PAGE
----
In his Opera San José debut Stephen Lawless directed this new production, which might not have had the best sense of space but was a lot of fun.
It was unclear if we were on the ground floor (pictured, photograph by David Allen) or if we were a level up, as there was a door downstage that was supposedly to the outside but there was also a balcony on that same level upstage. But I did like the liveliness of the production, the walls that didn't behave and stay put, the four flamenco dancers that would dramatically appear for really no reason except that the action takes place in Seville. The storm scene had a dream sequence in it, which was novel and effective.
Rossini's music is always enjoyable and the singers did a fine job. Mezzo-soprano Courtney Miller was a long-suffering and oddly endearing Berta and bass-baritone Vartan Gabrielian was an especially creepy and greedy Basilio. Bass-baritone Joshua Hughes (Fiorello) sounded bright and robust, as did baritone Michael Kuo (Officer). Everyone was clearly characterized and acted very well,
Likewise the leads were all strong. Bass-baritone Dale Travis is always reliable, his Bartolo is very funny. Nikola Adele Printz is charming as Rosina, their clean, brilliant sound is not that of a coloratura mezzo-soprano, but they were able to work with their voice to give a splendidly resonant performance. Tenor Joshua Sanders is also very solid as Count Almaviva, his plaintive voice sounds strong from top to bottom. Baritone Ricardo José Rivera is a very loud and lovable Figaro, but his voice is pretty and he seemed all smiles.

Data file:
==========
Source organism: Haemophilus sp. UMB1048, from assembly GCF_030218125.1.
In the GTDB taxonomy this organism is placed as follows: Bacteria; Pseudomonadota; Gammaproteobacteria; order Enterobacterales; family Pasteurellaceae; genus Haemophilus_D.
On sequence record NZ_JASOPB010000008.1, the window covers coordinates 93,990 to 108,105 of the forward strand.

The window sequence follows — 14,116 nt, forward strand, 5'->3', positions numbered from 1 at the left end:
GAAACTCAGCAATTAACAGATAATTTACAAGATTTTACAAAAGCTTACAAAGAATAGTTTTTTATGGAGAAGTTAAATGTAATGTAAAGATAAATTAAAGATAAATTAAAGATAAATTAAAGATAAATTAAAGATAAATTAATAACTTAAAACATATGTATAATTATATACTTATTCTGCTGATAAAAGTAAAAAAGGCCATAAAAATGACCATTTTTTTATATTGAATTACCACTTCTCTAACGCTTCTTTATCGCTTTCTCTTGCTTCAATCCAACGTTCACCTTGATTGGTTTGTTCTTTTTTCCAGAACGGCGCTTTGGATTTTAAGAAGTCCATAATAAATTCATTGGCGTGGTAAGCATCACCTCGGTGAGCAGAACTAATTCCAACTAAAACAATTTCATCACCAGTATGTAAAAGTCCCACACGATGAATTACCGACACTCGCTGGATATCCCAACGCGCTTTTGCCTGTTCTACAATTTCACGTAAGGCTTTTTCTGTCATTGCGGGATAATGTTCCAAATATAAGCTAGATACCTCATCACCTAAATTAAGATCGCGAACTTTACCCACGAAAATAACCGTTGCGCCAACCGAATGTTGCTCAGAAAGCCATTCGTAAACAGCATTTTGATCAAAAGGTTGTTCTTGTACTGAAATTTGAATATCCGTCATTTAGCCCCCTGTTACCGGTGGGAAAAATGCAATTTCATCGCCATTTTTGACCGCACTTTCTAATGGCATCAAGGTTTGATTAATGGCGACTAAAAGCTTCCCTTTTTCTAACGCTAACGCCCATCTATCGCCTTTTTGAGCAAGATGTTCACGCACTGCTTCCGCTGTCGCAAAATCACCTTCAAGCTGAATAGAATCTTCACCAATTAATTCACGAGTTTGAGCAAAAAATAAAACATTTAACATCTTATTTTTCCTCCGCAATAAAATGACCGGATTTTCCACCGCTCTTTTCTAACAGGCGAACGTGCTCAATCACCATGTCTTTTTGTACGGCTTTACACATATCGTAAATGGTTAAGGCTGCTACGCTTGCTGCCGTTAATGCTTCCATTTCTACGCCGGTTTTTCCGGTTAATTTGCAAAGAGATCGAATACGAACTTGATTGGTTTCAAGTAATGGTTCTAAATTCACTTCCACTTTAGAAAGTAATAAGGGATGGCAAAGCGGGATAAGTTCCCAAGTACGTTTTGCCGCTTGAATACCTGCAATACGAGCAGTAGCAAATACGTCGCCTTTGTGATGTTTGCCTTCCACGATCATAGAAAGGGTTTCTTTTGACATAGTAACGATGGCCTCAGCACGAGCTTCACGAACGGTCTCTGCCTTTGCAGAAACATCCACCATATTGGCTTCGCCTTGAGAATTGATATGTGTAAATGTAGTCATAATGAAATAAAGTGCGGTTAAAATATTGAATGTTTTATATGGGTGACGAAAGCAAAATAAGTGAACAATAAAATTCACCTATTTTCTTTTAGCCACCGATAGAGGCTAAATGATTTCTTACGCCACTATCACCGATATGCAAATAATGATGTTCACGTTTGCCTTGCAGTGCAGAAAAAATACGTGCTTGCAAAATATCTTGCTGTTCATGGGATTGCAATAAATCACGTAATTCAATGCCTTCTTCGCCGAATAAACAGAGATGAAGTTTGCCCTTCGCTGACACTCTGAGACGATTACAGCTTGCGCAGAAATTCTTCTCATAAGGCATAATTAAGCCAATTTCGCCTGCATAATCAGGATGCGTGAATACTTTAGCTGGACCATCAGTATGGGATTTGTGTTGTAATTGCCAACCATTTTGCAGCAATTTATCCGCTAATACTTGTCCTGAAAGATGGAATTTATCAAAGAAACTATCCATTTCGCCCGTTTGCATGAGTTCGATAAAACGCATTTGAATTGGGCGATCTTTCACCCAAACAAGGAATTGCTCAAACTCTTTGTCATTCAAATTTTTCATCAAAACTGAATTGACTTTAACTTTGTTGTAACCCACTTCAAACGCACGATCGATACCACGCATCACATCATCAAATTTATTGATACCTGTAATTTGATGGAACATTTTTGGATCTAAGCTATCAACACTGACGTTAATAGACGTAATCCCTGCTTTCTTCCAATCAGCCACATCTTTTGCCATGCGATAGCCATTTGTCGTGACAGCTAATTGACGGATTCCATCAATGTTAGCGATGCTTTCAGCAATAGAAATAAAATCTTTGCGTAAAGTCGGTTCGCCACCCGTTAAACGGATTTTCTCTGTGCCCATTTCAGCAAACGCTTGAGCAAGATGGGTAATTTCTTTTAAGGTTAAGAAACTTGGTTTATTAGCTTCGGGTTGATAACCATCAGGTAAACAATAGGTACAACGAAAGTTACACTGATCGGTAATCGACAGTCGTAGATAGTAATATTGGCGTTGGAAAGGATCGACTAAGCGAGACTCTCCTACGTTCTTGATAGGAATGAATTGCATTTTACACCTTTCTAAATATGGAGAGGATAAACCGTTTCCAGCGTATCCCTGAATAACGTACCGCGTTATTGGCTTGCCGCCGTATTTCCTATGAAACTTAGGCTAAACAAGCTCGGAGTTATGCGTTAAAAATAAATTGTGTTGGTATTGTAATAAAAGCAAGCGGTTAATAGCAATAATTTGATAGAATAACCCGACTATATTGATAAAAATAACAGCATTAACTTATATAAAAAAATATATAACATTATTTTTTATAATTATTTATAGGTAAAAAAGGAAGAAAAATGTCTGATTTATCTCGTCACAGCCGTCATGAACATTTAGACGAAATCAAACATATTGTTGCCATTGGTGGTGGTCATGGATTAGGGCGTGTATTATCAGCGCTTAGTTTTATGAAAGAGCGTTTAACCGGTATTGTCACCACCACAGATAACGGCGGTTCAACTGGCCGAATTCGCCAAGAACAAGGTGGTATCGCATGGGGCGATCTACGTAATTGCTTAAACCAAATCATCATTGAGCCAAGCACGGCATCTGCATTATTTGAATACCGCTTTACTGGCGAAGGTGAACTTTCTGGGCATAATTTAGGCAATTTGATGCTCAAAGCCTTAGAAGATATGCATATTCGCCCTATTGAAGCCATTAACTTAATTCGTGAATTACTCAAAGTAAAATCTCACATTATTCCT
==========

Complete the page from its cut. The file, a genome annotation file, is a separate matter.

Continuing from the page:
In the middle of Act I there were a lot of barking coming from backstage but we never saw dogs in the production. I was very impressed by how the service dog that seems to always be at afternoon performances at this opera house maintained their cool and did not make a single sound at all.
There was some light talking, I did hear a cellular phone ring once, and lots of cellophane noise at certain points.